Politics Matters Less and Less, Danish Pension Fund Giant Says

  • PFA CEO says markets less influenced by politics than before
  • Reasoning also applies to scaled-down expectations about Trump

The decoupling helps explain the markets’ relatively short-lived responses to recent geopolitical crises, such as U.S. President Donald Trump’s 'fire and fury' warning to North Korea over its nuclear program.

Photographer: Kim Won-Jin/AFP/Getty Images

Denmark’s largest private pension fund isn’t that interested in politics anymore.

Allan Polack, chief executive officer of PFA, argues that lawmakers and political leaders are out of touch and that globalization has made their decisions less relevant to the business community.

"Politics and economics have decoupled a lot in recent years," Polack said in a telephone interview in Copenhagen. "Politicians populate an insulated world of their own, while companies live in another sphere."

In an era where a resurgence of populism and nationalism sends out alarm bells on a regular basis, the CEO’s analysis counters the traditional argument that markets are scrutinizing decision makers and constantly adjusting their positions accordingly.

"If you’re afraid of politics in one place you can just move production elsewhere," Polack said of the benefits of globalization. "As long as politics doesn’t get out of hand and turn into military action, it will stay in its own sphere and not influence companies much."

The decoupling helps explain the markets’ relatively short-lived responses to recent geopolitical crises, such as U.S. President Donald Trump’s "fire and fury" warning to North Korea over its nuclear program.

Sabre Rattling

"Sabre rattling" may "shake markets, but rarely has a lasting impact. Markets are playing it cool here," Polack said.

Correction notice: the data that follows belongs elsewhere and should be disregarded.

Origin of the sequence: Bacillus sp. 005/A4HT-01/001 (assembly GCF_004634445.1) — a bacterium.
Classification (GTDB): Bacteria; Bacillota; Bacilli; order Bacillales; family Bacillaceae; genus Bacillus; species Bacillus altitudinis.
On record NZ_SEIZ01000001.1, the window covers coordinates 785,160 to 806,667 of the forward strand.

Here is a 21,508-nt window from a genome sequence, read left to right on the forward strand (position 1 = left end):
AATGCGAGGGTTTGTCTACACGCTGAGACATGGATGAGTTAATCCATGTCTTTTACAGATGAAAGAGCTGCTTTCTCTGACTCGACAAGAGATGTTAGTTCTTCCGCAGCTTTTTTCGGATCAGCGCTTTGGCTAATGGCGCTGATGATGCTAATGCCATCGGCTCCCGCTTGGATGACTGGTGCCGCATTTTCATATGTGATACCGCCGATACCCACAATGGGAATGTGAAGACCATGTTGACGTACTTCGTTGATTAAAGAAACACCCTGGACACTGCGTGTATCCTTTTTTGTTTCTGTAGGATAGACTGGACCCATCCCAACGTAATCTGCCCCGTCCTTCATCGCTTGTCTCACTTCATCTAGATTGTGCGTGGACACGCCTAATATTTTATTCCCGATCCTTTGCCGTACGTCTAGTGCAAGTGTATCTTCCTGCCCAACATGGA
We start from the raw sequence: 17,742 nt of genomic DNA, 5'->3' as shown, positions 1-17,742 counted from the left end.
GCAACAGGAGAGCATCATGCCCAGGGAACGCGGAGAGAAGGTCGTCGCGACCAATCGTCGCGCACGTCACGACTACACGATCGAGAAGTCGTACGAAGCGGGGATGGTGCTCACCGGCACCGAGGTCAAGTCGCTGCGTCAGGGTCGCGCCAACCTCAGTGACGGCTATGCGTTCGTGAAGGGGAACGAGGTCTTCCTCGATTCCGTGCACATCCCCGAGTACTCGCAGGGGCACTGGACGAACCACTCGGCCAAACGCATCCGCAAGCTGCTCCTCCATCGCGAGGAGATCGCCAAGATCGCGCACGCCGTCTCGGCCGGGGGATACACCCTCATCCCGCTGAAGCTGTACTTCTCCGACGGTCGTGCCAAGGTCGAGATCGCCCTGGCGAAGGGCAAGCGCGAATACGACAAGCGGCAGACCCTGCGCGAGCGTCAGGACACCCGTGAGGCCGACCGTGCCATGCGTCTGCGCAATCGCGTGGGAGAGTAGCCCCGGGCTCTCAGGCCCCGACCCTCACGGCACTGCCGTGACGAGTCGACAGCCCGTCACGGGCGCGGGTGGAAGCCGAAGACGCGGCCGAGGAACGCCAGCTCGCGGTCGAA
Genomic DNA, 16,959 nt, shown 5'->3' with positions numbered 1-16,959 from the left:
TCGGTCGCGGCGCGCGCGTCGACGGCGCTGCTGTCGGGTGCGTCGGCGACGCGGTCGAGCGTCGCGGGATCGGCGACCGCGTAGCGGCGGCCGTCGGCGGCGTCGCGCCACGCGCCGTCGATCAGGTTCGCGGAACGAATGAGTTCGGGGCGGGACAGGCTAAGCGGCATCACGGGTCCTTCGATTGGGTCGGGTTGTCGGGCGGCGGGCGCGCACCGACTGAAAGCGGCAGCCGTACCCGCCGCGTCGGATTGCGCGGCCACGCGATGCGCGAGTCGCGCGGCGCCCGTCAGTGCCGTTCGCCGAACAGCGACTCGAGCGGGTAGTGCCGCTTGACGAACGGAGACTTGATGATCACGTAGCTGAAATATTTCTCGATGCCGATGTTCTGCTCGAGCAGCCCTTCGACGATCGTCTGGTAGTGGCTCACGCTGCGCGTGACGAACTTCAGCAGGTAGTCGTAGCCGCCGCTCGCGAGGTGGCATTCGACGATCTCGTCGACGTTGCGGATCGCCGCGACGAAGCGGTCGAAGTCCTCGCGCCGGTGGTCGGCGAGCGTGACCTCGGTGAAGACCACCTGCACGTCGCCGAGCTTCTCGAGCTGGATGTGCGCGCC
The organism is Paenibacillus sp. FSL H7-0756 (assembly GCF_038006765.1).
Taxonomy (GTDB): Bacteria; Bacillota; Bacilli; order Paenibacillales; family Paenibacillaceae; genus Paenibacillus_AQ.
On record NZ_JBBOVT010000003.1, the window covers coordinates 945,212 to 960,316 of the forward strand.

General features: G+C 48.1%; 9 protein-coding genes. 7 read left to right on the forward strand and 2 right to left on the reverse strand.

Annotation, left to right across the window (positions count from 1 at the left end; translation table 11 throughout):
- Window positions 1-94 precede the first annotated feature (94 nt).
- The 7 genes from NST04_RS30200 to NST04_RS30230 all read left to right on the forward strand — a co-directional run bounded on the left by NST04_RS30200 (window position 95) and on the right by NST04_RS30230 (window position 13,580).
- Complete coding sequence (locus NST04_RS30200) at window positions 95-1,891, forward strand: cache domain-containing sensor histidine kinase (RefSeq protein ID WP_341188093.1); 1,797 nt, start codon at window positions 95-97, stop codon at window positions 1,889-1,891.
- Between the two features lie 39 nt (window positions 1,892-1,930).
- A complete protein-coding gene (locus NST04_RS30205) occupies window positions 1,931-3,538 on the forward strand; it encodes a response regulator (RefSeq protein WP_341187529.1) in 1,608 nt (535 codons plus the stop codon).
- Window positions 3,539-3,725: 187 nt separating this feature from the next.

It also suggests investors are scaling back their expectations surrounding the Trump presidency, for good or for bad.

"What has happened in the White House is less extreme than what some might have feared in November. And that’s a good thing because markets like stability and the situation has developed more steadily than the extreme situation some were afraid of," he said.

PFA is far more interested in whether central banks may be tightening monetary policy or not. "And lately we’ve seen signs they may not be in a hurry," Polack said.

The fund, which held assets worth 622 billion kroner ($98.5 billion) at the end of June, lost 0.3 percent on bonds -- which account for the biggest share of their portfolio -- in the first six months of the year amid mixed signals from central banks about their tightening strategy, he said. Overall, PFA’s return on investment was down to 9.5 billion kroner, from 21.5 billion kroner a year ago, as its equity holdings gained 5.4 percent on higher corporate earnings and an improved global economy.

While politics may have a relatively limited impact on trading, the short-term market jitters that it sometimes produces are good for business.

"We pay a lot of attention to volatility. We continuously monitor volatility and the price of volatility," Polack said.

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